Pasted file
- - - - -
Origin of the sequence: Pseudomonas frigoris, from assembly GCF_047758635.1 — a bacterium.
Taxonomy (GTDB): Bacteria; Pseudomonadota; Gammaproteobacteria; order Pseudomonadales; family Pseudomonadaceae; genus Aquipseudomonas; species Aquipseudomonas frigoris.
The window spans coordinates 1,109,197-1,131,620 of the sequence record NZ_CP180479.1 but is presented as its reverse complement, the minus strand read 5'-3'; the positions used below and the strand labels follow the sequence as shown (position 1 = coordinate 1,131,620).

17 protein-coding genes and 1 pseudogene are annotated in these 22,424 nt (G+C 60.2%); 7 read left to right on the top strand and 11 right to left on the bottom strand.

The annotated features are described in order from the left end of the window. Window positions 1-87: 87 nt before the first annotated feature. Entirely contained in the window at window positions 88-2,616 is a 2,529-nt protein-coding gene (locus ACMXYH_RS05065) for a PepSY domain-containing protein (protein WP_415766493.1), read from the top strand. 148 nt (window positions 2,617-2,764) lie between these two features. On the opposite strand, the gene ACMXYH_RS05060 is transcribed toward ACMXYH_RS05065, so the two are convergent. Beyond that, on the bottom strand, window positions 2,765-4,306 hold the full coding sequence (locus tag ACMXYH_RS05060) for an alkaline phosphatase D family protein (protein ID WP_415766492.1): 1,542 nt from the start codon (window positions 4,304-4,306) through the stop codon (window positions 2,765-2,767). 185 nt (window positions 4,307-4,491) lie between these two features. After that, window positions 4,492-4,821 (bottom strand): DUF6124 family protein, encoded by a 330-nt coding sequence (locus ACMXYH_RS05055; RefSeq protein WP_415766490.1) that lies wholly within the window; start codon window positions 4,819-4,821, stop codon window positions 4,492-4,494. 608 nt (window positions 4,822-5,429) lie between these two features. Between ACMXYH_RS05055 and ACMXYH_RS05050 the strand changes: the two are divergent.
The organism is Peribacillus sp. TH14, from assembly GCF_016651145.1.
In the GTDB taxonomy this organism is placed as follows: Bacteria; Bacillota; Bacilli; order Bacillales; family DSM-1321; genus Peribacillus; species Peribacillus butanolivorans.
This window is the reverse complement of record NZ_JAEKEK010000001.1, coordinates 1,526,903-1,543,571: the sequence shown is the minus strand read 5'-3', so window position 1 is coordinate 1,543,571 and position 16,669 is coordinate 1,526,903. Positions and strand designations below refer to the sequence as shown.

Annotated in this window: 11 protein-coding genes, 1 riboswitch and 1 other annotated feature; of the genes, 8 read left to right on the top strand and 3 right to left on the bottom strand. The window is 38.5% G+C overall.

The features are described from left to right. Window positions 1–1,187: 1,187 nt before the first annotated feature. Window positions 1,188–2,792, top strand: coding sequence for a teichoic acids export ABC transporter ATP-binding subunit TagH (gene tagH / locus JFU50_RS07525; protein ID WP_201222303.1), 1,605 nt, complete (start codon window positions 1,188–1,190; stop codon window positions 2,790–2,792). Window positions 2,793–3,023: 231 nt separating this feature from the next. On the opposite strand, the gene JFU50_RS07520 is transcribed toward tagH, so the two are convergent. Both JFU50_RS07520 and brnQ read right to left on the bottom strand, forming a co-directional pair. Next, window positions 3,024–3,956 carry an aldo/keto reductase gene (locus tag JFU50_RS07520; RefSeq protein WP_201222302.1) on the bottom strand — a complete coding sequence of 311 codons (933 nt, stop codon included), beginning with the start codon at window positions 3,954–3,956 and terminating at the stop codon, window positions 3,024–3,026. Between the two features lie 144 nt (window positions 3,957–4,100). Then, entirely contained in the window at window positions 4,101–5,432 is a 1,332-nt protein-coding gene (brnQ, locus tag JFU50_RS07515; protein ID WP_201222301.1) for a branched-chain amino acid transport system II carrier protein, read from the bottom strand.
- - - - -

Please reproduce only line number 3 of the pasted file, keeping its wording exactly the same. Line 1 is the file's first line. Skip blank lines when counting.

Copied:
The window spans coordinates 1,109,197-1,131,620 of the sequence record NZ_CP180479.1 but is presented as its reverse complement, the minus strand read 5'-3'; the positions used below and the strand labels follow the sequence as shown (position 1 = coordinate 1,131,620).